EPISODE 182: “Are We Misreading Putin’s War Aims” with Dr. Peter Vincent Pry
“Most analysts, including myself, thought that the relevant scenario was Crimea and that the Russians would go for a quick, almost bloodless, victory,” speculates Peter, “but there is another Russian way of war that was right under our noses. And that is a long protracted war … it’s almost like they’re deliberately doing everything they can to try to provoke the West to intervene, to jump into the war.”
“The Russian air force has almost been absent without leave, hasn’t been deployed in its best capabilities,” explains Peter, “and has played a very limited role.”
“It might be aimed at creating a long period of chaos in the center of Europe,” reasons Peter, “that it’s going to put such stress on its economies and the NATO Alliance that the NATO Alliance will come apart at the seams.”
Putin isn’t returning phone calls from the White House and Russian general staffs are not talking to our Pentagon.
EPISODE 182 TRANSCRIPT
Episode 182: “Are We Misreading Putin’s War Aims” with Dr. Peter Vincent Pry
Bill Walton (00:01):
Normally, I don’t bring people back so quickly as guests because it’s more evergreen and we want it but we’re right in the middle of something I’m very worried about.
Peter Pry (00:10):
That makes two of us.
Bill Walton (00:11):
And what I want to do is a gut check with you. We talked four weeks ago, three weeks ago, and we talked about a nuclear war scenario. It seems to me events are bringing us closer to that, not further away. That’s what we want to talk about. That’s going to be, in a sense, a part two to our last conversation so I’m going to want you to bring us up to date with where you think we are and what we ought to be telling our political class to do.
Peter Pry (00:44):
Sure. There are developments on our side that are extremely disturbing-
Bill Walton (00:49):
Peter Pry (00:51):
… where the Biden Administration seems to be clueless about major decisions. Like canceling the B83 bomb, which is our most powerful nuclear weapon and also terminating the [inaudible 00:01:03], which at the other end of our deterrent spectrum would have been the best tactical nuclear weapon right in the middle of a nuclear crisis with Russia.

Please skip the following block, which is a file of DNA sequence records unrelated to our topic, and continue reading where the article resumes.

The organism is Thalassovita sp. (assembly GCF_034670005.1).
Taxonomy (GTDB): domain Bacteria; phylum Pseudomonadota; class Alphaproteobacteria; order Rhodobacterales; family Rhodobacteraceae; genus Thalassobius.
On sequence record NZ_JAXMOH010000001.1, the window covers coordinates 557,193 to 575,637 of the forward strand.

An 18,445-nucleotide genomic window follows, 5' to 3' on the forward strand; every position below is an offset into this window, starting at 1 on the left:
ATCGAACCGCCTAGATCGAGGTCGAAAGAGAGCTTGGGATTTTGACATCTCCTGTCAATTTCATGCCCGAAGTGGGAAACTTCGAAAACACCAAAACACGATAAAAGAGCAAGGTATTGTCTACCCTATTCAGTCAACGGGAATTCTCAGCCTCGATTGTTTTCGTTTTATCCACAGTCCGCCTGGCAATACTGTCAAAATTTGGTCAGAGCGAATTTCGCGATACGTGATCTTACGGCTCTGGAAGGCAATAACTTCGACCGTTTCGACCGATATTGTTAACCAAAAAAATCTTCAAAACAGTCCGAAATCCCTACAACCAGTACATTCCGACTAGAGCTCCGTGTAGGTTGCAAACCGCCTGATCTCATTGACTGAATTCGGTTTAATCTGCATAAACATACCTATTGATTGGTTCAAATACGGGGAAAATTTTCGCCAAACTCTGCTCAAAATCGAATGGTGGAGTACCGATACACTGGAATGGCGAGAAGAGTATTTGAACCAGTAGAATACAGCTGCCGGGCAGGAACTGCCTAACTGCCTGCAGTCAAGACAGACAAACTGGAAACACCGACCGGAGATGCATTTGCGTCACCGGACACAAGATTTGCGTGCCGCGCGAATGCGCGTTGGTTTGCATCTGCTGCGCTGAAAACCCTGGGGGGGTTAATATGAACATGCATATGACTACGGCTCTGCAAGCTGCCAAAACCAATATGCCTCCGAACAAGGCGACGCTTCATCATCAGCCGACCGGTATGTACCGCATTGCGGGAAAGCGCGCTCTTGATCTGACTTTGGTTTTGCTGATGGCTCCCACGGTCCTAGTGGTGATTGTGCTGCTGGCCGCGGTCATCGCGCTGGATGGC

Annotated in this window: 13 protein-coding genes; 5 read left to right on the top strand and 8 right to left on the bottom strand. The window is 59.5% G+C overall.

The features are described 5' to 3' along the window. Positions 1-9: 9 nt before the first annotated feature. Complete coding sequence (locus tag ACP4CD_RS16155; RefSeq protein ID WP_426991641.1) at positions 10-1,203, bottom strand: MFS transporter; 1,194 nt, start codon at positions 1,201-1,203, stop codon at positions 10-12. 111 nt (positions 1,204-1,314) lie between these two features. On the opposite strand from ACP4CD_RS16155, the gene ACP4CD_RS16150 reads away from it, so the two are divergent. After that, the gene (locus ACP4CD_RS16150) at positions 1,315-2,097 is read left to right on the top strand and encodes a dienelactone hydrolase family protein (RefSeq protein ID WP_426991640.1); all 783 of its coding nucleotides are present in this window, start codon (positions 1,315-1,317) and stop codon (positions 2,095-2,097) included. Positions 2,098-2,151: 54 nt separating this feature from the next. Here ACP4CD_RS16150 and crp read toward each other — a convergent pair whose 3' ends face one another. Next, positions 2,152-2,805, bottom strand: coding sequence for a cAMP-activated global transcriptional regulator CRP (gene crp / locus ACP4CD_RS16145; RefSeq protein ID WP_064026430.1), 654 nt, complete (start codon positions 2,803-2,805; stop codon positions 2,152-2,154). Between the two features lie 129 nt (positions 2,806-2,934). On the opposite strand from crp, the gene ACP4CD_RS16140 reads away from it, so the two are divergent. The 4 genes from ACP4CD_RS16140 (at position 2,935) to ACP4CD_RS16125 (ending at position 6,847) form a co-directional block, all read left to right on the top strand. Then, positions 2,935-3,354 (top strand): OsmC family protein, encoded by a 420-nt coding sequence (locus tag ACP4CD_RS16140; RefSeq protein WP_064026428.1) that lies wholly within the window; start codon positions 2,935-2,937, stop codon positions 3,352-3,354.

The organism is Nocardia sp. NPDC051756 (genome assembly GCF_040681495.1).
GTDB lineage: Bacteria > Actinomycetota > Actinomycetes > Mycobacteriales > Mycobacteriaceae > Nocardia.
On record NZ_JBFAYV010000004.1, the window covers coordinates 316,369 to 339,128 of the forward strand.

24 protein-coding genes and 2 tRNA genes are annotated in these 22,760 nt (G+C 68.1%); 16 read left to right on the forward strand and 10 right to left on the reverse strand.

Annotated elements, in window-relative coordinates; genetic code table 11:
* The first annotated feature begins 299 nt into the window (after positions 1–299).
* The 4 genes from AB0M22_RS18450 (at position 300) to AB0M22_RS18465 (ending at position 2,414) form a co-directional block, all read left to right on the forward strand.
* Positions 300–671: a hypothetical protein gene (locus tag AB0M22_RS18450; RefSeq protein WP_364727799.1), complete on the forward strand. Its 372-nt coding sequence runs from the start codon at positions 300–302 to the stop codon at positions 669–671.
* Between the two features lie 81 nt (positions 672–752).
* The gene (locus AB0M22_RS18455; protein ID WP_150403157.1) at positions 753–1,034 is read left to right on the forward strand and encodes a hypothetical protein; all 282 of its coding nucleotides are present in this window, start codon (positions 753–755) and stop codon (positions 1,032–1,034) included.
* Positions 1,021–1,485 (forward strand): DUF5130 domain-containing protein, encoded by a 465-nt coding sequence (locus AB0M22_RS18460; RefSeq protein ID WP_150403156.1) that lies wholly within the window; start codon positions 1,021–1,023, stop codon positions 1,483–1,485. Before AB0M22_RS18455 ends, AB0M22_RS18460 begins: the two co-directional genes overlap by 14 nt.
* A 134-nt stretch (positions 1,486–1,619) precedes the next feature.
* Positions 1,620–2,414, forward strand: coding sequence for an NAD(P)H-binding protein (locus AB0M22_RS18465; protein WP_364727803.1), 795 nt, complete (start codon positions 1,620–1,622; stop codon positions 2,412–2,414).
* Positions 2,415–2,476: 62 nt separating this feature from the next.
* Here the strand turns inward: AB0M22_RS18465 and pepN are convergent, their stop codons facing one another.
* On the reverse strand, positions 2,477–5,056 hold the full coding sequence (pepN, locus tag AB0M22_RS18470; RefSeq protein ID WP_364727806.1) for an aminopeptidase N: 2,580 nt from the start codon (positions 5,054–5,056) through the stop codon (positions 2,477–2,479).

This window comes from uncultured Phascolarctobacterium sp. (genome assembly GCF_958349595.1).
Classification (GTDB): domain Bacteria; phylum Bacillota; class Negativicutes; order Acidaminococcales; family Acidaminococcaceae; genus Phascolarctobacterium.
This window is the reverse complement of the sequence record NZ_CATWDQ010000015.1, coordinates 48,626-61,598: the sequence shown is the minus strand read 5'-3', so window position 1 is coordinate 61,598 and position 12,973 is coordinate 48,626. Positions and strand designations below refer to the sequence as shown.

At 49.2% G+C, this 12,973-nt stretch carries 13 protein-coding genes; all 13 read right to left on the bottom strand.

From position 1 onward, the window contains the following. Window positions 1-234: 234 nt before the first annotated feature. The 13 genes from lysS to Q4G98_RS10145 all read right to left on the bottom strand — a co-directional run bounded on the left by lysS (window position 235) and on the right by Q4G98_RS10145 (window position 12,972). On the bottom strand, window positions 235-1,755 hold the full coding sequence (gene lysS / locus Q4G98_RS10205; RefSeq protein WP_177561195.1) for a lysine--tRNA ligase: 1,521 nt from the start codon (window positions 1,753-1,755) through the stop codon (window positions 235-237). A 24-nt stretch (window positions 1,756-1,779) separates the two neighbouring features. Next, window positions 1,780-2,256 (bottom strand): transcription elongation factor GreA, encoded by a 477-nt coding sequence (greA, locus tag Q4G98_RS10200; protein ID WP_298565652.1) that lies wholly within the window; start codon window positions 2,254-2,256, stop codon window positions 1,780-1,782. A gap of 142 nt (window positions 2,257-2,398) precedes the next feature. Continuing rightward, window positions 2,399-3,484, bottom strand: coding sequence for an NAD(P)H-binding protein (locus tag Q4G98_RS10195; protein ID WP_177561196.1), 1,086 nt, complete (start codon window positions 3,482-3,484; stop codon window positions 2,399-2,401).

You combine that with his keeping our forces at their lowest readiness level, DEFCON 5, and canceling Minuteman ICBM test launches, it’s showing a profound fear. I mean he’s playing right into convincing the Russians that not only can the United States be nuclear blackmailed, but Biden personally really believes you can’t fight and win a nuclear war and he probably can’t because of his values and his views. That’s going to-
Bill Walton (01:44):
Okay. I’m going to start our show because you’re saying interesting … everything we want to … we’re going to be covering. Of course, this is going to be-
Speaker 3 (01:55):
Welcome to The Bill Walton Show featuring conversations with leaders, entrepreneurs, artists, and thinkers, fresh perspectives on money, culture, politics and human flourishing. Interesting people, interesting things.
Bill Walton (02:15):
Welcome to The Bill Walton Show. I’m Bill Walton. Well, about three or four weeks ago, we had Dr. Peter Vincent Pry on the show at talk about sort of the most troubling conversation you can have which is nuclear war. And I titled that episode A Nuclear War Scenario. Well, it seems like events have brought us maybe closer to that scenario than we were even three weeks ago and so I’ve asked Peter to rejoin to talk about where we are and what we can be doing now to head off what I think could be a nuclear cataclysm.
To remind, Peter is Executive Director of the Task Force on National and Homeland Security and he served as Chief of Staff of the Congressional EMP Commission and Director of the US Nuclear Strategy Forum and he put out a piece recently called The Nuclear Crisis Nobody Knows.